By Michael Msika and Joe Easton, Bloomberg markets live analysts and reporters
Inflation isn’t done rattling investors, leaving some sectors at risk of further downside as monetary tightening ramps up and recession risks mount. But not all sectors are necessarily losers.
Soaring prices and risks of an economic downturn are making positioning difficult, while central-bank hawkishness has sent bond volatility higher, with the risk of that extending to stocks.
“Equities have been hopeful of a decisive fall in inflation, but the new reality is that it may take time and some economic pain to materialize,” say Barclays strategists led by Emmanuel Cau. “The easy money era is over and market instability is to be expected.”
While Cau says the direction of inflation will most likely be lower in coming months, it’s the high current level that matters for central banks, so more tightening seems inevitable. This favors value stocks over growth, even if recession risk complicates positioning, he says.
“Inflation is secular, not transitory,” say Bank of America strategists led by Michael Hartnett, citing pay rises, low strategic oil supply, governments trying to control energy prices and nationalizing utilities, European fiscal packages and military spending, among other things.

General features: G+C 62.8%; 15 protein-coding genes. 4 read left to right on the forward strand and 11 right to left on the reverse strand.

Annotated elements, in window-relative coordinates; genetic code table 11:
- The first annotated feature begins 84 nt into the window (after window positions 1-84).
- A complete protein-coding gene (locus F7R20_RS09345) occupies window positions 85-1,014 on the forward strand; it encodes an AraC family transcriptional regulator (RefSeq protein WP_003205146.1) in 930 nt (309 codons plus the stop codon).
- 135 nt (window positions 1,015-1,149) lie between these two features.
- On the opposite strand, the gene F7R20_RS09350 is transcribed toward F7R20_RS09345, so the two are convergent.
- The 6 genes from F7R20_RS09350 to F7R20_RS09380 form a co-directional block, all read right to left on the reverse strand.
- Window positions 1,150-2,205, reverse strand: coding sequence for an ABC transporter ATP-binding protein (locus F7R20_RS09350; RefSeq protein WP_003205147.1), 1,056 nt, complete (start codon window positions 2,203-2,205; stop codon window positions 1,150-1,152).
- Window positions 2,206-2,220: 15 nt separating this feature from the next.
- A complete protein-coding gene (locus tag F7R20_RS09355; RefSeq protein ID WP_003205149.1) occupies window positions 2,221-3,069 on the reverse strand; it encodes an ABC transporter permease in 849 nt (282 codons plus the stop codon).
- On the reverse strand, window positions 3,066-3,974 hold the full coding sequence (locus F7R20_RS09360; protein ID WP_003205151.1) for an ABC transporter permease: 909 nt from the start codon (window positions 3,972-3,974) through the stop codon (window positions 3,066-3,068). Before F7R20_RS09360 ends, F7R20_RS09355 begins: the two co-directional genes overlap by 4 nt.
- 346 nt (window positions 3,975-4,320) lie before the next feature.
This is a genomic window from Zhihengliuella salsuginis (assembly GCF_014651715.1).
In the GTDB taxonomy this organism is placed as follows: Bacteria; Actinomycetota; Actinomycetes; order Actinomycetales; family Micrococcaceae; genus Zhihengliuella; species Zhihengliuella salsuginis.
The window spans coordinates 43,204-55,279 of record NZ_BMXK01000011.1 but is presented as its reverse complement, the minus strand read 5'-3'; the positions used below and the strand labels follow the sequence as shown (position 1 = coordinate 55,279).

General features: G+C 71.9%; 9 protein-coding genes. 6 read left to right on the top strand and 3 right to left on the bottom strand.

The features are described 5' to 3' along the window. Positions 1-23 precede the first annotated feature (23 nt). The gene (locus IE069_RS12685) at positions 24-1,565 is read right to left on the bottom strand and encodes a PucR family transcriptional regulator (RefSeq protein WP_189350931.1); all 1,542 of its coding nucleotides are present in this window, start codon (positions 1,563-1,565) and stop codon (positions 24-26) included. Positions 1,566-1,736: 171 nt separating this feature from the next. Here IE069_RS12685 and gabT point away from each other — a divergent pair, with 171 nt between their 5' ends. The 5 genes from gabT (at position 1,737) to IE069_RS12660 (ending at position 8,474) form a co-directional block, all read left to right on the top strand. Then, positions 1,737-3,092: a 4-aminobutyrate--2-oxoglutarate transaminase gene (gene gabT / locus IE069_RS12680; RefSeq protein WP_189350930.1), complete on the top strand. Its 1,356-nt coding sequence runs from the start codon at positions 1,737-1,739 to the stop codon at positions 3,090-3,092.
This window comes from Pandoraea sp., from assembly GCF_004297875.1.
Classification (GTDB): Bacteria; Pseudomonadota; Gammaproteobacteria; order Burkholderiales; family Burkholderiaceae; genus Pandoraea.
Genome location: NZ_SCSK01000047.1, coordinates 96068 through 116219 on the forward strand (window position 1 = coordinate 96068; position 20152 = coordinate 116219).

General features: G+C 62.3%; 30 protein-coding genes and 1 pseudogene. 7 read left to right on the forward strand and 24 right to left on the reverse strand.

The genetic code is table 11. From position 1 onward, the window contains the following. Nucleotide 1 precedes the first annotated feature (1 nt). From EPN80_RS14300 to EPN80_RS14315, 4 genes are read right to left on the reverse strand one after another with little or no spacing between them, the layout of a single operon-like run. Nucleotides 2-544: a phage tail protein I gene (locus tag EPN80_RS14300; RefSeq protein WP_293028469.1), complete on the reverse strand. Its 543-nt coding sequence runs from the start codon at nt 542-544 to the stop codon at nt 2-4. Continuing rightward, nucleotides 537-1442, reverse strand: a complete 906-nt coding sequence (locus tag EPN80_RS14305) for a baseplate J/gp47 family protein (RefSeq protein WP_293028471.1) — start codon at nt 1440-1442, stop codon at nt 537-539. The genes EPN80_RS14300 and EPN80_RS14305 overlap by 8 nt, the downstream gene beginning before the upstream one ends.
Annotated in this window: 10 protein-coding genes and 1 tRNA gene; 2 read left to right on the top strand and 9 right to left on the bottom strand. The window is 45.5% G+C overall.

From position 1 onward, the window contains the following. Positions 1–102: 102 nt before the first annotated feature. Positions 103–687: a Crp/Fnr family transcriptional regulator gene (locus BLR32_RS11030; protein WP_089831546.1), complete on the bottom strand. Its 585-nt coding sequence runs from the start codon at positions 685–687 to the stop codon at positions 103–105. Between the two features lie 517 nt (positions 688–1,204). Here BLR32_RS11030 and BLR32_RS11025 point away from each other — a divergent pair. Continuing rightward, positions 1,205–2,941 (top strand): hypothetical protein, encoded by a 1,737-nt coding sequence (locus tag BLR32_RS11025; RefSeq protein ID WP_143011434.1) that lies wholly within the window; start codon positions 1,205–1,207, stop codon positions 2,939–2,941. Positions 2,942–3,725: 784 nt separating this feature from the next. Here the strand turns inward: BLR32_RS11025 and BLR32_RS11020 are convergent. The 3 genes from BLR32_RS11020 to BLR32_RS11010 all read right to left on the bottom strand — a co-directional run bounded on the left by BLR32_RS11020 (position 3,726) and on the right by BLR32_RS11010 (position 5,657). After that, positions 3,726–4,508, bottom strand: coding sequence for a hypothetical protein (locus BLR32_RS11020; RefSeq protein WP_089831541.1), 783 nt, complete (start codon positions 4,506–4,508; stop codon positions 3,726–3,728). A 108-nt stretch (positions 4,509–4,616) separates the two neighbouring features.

As a consequence, investors continue to favor stocks with pricing power, as well as energy shares. Commodities and banks are the current winners of rising prices and interest rates, while expensive growth sectors like tech are being hurt. Meanwhile firms whose products are most at risk of a cost squeeze such as retailers, leisure providers and homebuilders are viewed as being most susceptible to slowing economies.
Retailers are the worst-performing industry group in Europe this year, and inflation has a lot to do with it. With budgets crimped by the cost of everything from food to energy to mortgages, consumers don’t have a lot left for shopping, while rising costs are eating into profitability too.
It’s “a gloomy picture for retail stocks,” says Charles Hepworth, investment director at GAM Investments. “Disposable incomes of most consumers have been massively squeezed, and trade-down substitutions into cheaper brands is hardly the best fillip for any hope of a consumer-led recovery,” he writes.
As a core part of the growth category, tech stocks have been at the forefront of this year’s global equity rout due to surging bond yields. And despite underperforming, the sector “remains very expensive,” says Barclays’ Cau. “With burgeoning signs of lower demand coming from semiconductors, demand destruction may be the next shoe to drop,” he says.
Still, market positioning is so negative at the moment, that other bear-market rallies could be seen in the event of further easing of prices. “It’s the direction of inflation that matters for share prices,” says Liberum Capital strategist Joachim Klement. “Every decline in inflation reduces some of the cost pressures companies face.”